One of the great failings in environmental debate is the tendency to view environmentalism as an ethic that removes humans from the equation. Such rhetoric comes from both the for-and-against extremes, doing a great a disservice to the sensible middle. The tree-huggers envision a return to bucolic ecosystems of yesteryear despite those systems’ need to somehow accommodate 7 billion human beings. Meanwhile their opponents argue society’s economic health comes first, not realizing that whatever we do to the environment, we do to ourselves.
Here in Wisconsin, we sit in the sensible middle. It’s a state with a tremendous environmental legacy — the modern movement was set in motion by our former governor, U.S. senator and Earth Day founder Gaylord Nelson. Yet it’s no Wyoming or Utah, where areas the size of small Eastern states are set aside for parkland. Even in its sparsely populated northern reaches, Wisconsin doesn’t have undeveloped space on that scale. There’s tourism. There are Northwoods cabin getaways. There’s the timber industry. In other words, there are people.
As a result, we sometimes see environmentalism operate at the micro rather than macro level. Yes, there are state parks and national forests managed via vast bureaucracies that we trust have the right intentions. But there are times when the local folks take the reins. Case in point: The Ice Age trail.
OK, it’s technically the Ice Age National Scenic Trail. But that’s a federal designation bestowed only after tireless volunteers at the local level organized the patchwork project into something viable. It’s a success story brought to light in Melanie Radzicki McManus’ recently published “Thousand-Miler: Adventures in Hiking the Ice Age Trail.” In chronicling her attempt to complete the 1,100 miles approximating the furthest glacial advance of the last Ice Age, McManus highlights a state treasure hidden in plain sight.
There are two gratifying components to the Ice Age trail. First, it came together not via governmental decree but organically out of residents’ desire to set aside some green space within their communities. That desire reflected a number of favored recreational activities — camping, hunting, fishing, snowmobiling, horseback riding, biking and, yes, hiking. Secondly, it’s here in Wisconsin. You don’t have to go to Appalachia or the Mountain West to enjoy a world-class outdoors experience.
As McManus’ tale shows, this is hardcore hiking. Eleven hundred miles is not for beginners. Yet the culture, supported by a quasi-governing body called the Ice Age Trail Alliance, is one that encourages participation. McManus’ attempt qualifies as a “thru hike,” meaning the person pounds the trail — for weeks, months, however long it takes — until they’ve finished it from end to end. They rest each night, either camping or staying at local motels or the homes of “trail angels” — local volunteers who offer a bed, a hot meal or a ride to the next trailhead, where the hike continues. However, many people “section hike,” or complete portions as time allows, returning to their homes and jobs in the meantime, until they’ve done each piece comprising the trail. It doesn’t matter if it takes years. They’re given credit as finishers right along with the thru-hikers.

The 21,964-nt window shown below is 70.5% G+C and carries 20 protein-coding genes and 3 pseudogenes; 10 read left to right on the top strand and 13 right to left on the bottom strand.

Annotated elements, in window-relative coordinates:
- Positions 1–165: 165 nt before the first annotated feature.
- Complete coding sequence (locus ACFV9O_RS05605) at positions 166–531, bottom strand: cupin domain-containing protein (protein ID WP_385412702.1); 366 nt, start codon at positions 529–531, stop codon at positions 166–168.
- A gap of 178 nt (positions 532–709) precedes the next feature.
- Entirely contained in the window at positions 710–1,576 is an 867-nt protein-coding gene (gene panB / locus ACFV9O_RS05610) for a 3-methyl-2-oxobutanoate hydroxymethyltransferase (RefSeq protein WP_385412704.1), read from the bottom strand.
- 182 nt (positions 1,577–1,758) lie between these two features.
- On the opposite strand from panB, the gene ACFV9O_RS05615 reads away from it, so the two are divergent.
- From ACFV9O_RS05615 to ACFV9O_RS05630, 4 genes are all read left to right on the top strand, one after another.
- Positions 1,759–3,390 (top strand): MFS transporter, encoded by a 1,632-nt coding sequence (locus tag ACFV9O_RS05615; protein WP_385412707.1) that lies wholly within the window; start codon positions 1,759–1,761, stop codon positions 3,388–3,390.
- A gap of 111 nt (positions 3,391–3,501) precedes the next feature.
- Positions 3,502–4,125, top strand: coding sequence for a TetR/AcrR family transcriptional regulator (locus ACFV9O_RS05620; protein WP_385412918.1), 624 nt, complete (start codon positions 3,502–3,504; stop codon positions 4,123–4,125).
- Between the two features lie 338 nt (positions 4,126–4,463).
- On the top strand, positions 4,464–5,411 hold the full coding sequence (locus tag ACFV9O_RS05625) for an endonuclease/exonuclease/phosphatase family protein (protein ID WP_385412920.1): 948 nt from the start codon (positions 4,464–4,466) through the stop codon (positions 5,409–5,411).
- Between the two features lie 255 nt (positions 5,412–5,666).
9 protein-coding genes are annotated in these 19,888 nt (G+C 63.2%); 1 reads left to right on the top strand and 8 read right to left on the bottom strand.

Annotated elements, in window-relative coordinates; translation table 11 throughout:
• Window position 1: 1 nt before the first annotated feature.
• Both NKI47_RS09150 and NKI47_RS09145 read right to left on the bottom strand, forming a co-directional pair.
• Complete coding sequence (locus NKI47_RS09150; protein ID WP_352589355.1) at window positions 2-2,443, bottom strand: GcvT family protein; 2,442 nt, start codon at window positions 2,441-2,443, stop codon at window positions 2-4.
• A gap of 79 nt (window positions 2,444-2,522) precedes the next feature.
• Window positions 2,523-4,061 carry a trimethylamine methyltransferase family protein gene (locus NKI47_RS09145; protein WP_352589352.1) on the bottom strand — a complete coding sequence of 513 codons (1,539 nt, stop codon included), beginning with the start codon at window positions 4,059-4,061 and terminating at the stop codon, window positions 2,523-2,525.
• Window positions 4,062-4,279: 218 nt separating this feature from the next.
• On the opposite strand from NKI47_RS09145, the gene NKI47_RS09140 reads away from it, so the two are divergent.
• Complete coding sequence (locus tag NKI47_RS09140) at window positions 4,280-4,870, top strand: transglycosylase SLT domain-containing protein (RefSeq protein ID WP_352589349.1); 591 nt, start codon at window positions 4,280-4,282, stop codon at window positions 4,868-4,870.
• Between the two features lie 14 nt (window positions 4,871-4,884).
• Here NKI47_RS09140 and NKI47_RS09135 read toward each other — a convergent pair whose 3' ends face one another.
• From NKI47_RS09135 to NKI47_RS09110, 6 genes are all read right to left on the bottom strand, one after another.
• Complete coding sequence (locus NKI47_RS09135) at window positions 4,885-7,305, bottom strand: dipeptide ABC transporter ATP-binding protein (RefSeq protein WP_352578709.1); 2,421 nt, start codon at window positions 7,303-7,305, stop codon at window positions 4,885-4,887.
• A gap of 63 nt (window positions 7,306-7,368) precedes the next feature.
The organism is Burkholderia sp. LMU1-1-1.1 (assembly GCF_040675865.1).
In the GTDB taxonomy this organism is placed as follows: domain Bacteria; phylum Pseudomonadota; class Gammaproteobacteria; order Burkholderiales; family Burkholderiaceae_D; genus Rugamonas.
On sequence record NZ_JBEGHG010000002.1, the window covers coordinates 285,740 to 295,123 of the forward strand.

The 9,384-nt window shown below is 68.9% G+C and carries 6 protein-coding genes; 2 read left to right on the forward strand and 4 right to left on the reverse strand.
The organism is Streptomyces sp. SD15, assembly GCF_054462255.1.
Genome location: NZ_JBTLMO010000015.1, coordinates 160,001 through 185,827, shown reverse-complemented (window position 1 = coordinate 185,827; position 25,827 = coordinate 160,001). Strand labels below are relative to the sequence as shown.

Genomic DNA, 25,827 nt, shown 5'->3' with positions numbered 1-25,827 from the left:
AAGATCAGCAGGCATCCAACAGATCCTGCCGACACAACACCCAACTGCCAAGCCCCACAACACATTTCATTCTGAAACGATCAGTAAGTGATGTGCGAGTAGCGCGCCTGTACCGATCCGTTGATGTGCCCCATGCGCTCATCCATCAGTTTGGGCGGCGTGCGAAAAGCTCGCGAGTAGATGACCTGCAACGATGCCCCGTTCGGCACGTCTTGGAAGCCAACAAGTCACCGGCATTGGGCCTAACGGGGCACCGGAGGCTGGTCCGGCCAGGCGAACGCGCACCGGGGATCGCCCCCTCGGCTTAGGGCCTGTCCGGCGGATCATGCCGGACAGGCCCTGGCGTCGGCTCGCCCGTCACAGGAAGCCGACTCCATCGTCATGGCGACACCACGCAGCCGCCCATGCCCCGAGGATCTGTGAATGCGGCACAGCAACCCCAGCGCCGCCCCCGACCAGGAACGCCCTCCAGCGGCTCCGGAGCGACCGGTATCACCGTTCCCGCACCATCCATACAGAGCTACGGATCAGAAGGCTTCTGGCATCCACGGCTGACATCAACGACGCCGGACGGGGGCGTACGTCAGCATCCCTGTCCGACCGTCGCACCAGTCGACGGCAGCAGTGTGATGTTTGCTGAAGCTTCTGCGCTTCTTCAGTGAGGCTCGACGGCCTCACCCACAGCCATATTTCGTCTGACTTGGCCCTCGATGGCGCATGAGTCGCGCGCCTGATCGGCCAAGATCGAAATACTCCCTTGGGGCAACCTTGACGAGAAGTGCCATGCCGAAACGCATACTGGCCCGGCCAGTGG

Either way you do it, it’s no walk in the park. McManus encounters a number of serious medical issues, mostly with her feet (not uncommon for distance hikers), that threaten to derail her. There are bears and wolves, particularly in the northern segments, while connecting highway routes can pose hazardous traffic. Mosquitoes and ticks, along with overgrown vegetation that impedes rougher portions of the trail, take their toll on exposed skin. But the biggest pain McManus contends with is losing her way. The yellow blazes affixed to sign posts and trees indicate the official route, but posts and trees sometimes fall over. Fast-growing vegetation can hide signs, leading hikers to unwittingly take a wrong turn or continue on when they should turn.
“Thousand-Miler” is at heart an adventure story, deftly sprinkled with educational components about the history and current operation of the trail, but the book’s most charming asset is its equal amounts of affection for people and place. Distance hiking has its own subculture, and McManus meets a number of characters on the trail, each with his or her own reasons, and strategies, for walking it. As a thru-hiker, she also benefits from the assistance of family members, friends and trail angels who serve as her crew, supplying her with food and water midhike, ferrying her to and from the night’s lodging and, most importantly, providing moral support. While an 1,100-mile hike affords the solitude and reflection of a personal journey, it becomes clear that there’s more to the story than one woman and the vast wilderness.
McManus acknowledges as much near the end of the book. Her own quest complete, she relates a recent effort by a veterans’ group to send military service members returning from war zones out on the trail. The idea is to plan and complete a hike as a way of therapeutically reintegrating into civilian life. The natural spaces give the veterans room to breath, while their reliance on support from family, friends and trail angels remind them of the goodness in humanity. They find peace through the land, and its people.
All of this comes together through the preservation of natural spaces. Score one for the tree huggers. But it’s a broader experience than traipsing through pristine forests undisturbed by human influence and hearing birds chirp unperturbed by human voices. What sense is there in creating an 1,100-mile trail if there’s no one there to hike it — or write about it? This is environmentalism in totality — one that has a place for people.